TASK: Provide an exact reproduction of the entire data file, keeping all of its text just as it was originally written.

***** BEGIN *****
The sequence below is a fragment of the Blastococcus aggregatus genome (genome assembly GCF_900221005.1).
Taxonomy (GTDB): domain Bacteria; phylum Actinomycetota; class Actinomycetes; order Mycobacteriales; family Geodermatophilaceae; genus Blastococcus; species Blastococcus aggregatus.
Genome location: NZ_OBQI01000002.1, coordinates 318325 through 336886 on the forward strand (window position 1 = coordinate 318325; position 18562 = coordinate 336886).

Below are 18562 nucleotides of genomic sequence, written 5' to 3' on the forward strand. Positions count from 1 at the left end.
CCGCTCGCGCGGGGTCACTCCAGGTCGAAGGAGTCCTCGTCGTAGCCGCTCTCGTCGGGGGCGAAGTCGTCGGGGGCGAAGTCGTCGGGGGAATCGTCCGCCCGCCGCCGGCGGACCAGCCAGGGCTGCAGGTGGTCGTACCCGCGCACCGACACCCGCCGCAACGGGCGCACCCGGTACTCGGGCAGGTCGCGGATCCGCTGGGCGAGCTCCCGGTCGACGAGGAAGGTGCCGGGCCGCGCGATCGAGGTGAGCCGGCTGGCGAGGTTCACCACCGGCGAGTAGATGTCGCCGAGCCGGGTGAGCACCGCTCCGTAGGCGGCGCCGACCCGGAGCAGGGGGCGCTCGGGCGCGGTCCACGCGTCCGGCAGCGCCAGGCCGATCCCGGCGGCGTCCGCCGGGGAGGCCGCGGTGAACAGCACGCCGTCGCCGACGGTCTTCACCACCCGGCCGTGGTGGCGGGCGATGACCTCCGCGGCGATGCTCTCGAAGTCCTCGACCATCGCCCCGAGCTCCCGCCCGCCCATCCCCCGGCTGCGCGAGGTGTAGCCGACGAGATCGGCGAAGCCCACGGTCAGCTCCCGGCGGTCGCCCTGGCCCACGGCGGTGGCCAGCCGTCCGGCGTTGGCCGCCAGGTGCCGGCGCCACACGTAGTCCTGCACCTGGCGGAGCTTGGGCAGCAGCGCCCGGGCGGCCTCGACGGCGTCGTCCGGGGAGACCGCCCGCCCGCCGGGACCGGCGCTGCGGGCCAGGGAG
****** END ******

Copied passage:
The sequence below is a fragment of the Blastococcus aggregatus genome (genome assembly GCF_900221005.1).
Taxonomy (GTDB): domain Bacteria; phylum Actinomycetota; class Actinomycetes; order Mycobacteriales; family Geodermatophilaceae; genus Blastococcus; species Blastococcus aggregatus.
Genome location: NZ_OBQI01000002.1, coordinates 318325 through 336886 on the forward strand (window position 1 = coordinate 318325; position 18562 = coordinate 336886).

Below are 18562 nucleotides of genomic sequence, written 5' to 3' on the forward strand. Positions count from 1 at the left end.
CCGCTCGCGCGGGGTCACTCCAGGTCGAAGGAGTCCTCGTCGTAGCCGCTCTCGTCGGGGGCGAAGTCGTCGGGGGCGAAGTCGTCGGGGGAATCGTCCGCCCGCCGCCGGCGGACCAGCCAGGGCTGCAGGTGGTCGTACCCGCGCACCGACACCCGCCGCAACGGGCGCACCCGGTACTCGGGCAGGTCGCGGATCCGCTGGGCGAGCTCCCGGTCGACGAGGAAGGTGCCGGGCCGCGCGATCGAGGTGAGCCGGCTGGCGAGGTTCACCACCGGCGAGTAGATGTCGCCGAGCCGGGTGAGCACCGCTCCGTAGGCGGCGCCGACCCGGAGCAGGGGGCGCTCGGGCGCGGTCCACGCGTCCGGCAGCGCCAGGCCGATCCCGGCGGCGTCCGCCGGGGAGGCCGCGGTGAACAGCACGCCGTCGCCGACGGTCTTCACCACCCGGCCGTGGTGGCGGGCGATGACCTCCGCGGCGATGCTCTCGAAGTCCTCGACCATCGCCCCGAGCTCCCGCCCGCCCATCCCCCGGCTGCGCGAGGTGTAGCCGACGAGATCGGCGAAGCCCACGGTCAGCTCCCGGCGGTCGCCCTGGCCCACGGCGGTGGCCAGCCGTCCGGCGTTGGCCGCCAGGTGCCGGCGCCACACGTAGTCCTGCACCTGGCGGAGCTTGGGCAGCAGCGCCCGGGCGGCCTCGACGGCGTCGTCCGGGGAGACCGCCCGCCCGCCGGGACCGGCGCTGCGGGCCAGGGAG